In Vivo: strategic insights for life sciences decision-maker...
By Deanna Kamienski 06 May 2021
During Q1, biopharma merger and acquisition value reached $34.8bn and drew in $35bn in potential deal value (PDV) from alliances...
Virtual trials have long been technically feasible, but cultural barriers have slowed their uptake.
The COVID-19 pandemic has changed that, compelling sponsors to go remote where possible and underlining the advantages of at-home data collection and digitally mediated support.
Supportive regulators may catalyze wider acceptance of these new ways of working, increasing the likelihood that changes will endure post-coronavirus. New mind-sets may also boost other attempts to drive R&D efficiency – and lower prices
If virtual clinical trials had not quite taken off before coronavirus hit the world, they certainly are now. “It feels like every sponsor is coming to us and asking how much of their existing trials can be virtualized, or at least go partly remote,” said Greg Licholai, chief medical officer at PRA Health Sciences, a contract research organization. There is now a dramatic, urgent shift to embrace models that have been technically feasible for many months, even years, but which cultural and mind-set barriers have hitherto blocked. “The majority of trials will adjust to include more remote monitoring and potentially more remote data collection,” said Licholai.
The pandemic has shut down population movements and transport systems across large parts of the world, preventing many clinical trial patients from attending trial sites – and restricting principal investigators (PIs) and other clinical staff to their homes. Hence the flurry of trial delays and cancellations: Bristol-Myers Squibb Co., Pfizer Inc., Merck & Co. Inc. and Eli Lilly & Co. are among the growing list of companies to have announced a stop to new trial starts, and pauses to recruitment into existing studies, for the next several weeks. A survey of US clinical trial sites carried out by consultancy Continuum Clinical on 12-13 March found that one third expected a significant impact on trial recruitment and execution – and that was before the strictest restrictions came into force in many areas. Polls carried out since then report even higher levels of actual and expected disruption.
As the shut-down continues, sponsors are rushing to adapt those studies that can move to partial or completely remote monitoring, allowing patients to remain in their homes but continue to participate in a trial. IQVIA’s CEO reassured clients in a 24 March letter that it was transitioning “significant portions of trials to virtual platforms to enable study continuity,” elaborating that services and technologies were being deployed to further increase remote-based clinical research associates, to enable remote interactions between patients and health care providers where possible, and centralized trial monitoring. Jonathan Cotliar, chief medical officer at California-based Science 37 Inc., which specializes in virtual trials, reports growing interest in the company’s services as sponsors adjust trial protocols in order to minimize in-person patient interactions. “Some sponsors have suspended recruitment in all their trials except for the virtual studies they are running with us,” said Cotliar.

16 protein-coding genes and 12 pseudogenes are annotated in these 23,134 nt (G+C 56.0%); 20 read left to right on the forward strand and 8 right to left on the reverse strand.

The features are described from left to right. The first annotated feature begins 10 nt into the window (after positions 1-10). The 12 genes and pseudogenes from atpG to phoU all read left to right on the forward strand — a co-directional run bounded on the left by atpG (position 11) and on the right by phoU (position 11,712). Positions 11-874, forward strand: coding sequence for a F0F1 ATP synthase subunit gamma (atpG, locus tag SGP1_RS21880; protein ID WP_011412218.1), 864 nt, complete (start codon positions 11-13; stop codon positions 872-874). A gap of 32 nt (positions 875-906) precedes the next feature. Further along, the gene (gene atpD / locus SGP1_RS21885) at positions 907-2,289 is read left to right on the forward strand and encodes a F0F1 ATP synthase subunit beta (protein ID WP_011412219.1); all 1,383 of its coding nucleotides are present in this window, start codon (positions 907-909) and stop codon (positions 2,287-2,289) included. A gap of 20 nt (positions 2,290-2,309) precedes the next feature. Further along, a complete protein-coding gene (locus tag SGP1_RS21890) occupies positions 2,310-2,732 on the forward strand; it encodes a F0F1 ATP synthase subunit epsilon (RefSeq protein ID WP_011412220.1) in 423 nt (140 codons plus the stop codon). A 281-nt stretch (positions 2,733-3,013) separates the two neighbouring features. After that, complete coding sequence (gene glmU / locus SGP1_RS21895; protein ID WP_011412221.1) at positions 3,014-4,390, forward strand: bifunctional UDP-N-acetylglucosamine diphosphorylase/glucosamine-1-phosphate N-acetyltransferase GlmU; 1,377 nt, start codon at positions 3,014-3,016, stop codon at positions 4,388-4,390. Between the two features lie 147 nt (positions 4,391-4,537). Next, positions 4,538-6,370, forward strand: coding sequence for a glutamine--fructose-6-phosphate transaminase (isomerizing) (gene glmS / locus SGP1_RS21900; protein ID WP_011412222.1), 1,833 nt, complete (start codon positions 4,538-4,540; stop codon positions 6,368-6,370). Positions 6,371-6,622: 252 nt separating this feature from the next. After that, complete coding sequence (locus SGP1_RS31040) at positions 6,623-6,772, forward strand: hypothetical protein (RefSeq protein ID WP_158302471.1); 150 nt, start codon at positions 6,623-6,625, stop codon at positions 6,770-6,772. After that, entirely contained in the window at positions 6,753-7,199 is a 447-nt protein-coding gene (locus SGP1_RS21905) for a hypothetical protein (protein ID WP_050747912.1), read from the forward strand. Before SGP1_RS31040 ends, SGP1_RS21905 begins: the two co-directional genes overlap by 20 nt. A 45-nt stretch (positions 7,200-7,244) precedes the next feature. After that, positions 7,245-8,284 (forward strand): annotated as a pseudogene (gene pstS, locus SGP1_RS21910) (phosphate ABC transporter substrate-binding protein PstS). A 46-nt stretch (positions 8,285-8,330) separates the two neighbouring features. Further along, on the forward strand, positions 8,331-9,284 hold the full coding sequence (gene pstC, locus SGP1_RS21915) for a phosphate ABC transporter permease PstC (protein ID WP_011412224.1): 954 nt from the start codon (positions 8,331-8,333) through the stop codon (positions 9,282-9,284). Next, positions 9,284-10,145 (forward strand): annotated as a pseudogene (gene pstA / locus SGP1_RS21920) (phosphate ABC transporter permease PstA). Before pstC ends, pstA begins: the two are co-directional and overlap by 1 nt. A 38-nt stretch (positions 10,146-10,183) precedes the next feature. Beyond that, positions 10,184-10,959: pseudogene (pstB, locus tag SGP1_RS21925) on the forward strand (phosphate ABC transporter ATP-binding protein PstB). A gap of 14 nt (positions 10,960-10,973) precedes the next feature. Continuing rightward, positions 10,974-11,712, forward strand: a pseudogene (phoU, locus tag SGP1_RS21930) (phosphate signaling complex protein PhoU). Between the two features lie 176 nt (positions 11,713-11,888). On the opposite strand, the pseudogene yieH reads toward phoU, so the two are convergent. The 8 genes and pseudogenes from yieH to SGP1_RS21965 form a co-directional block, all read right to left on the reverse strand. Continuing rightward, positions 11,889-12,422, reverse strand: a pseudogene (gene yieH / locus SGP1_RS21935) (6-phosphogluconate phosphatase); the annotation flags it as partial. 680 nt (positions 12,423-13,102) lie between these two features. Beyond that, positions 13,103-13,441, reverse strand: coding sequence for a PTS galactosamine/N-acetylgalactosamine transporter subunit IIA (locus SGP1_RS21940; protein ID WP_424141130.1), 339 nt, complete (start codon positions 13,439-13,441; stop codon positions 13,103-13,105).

Alongside the ethical and commercial incentives to keep trials running, there is support from regulators, too. US and UK authorities are signalling a willingness to allow for appropriate modifications to trial protocols, urging sponsors to document whatever data-gaps or changes do arise because of the virus to minimize the impact on trial integrity.
Encouraged by regulators’ openness to protocol modifications, Adial Pharmaceuticals announced that it was modifying a pivotal Phase III trial of its alcohol use disorder drug AD04 to include tele-medicine-based assessments and behavioral treatment, with fewer, shorter, in-person visits. A full-scale shift to remote monitoring would be too complicated for many studies, however, requiring massive protocol amendments and jeopardizing data integrity as a result. But “most will adapt and incorporate what can be done easily,” noted PRA Health Sciences’ Licholai.
And some will not have to adapt at all. Johnson & Johnson has launched two fully virtual trials since the start of 2020. The first, Heartline, uses the Apple Watch plus a specially designed app to screen patients for atrial fibrillation, irregular heart rhythms that can signal an increased risk of stroke. The CHIEF-HF trial is a drug intervention study, investigating whether SGLT-2 inhibitor Invokana (canagliflozin) can help improve quality of life among heart failure patients.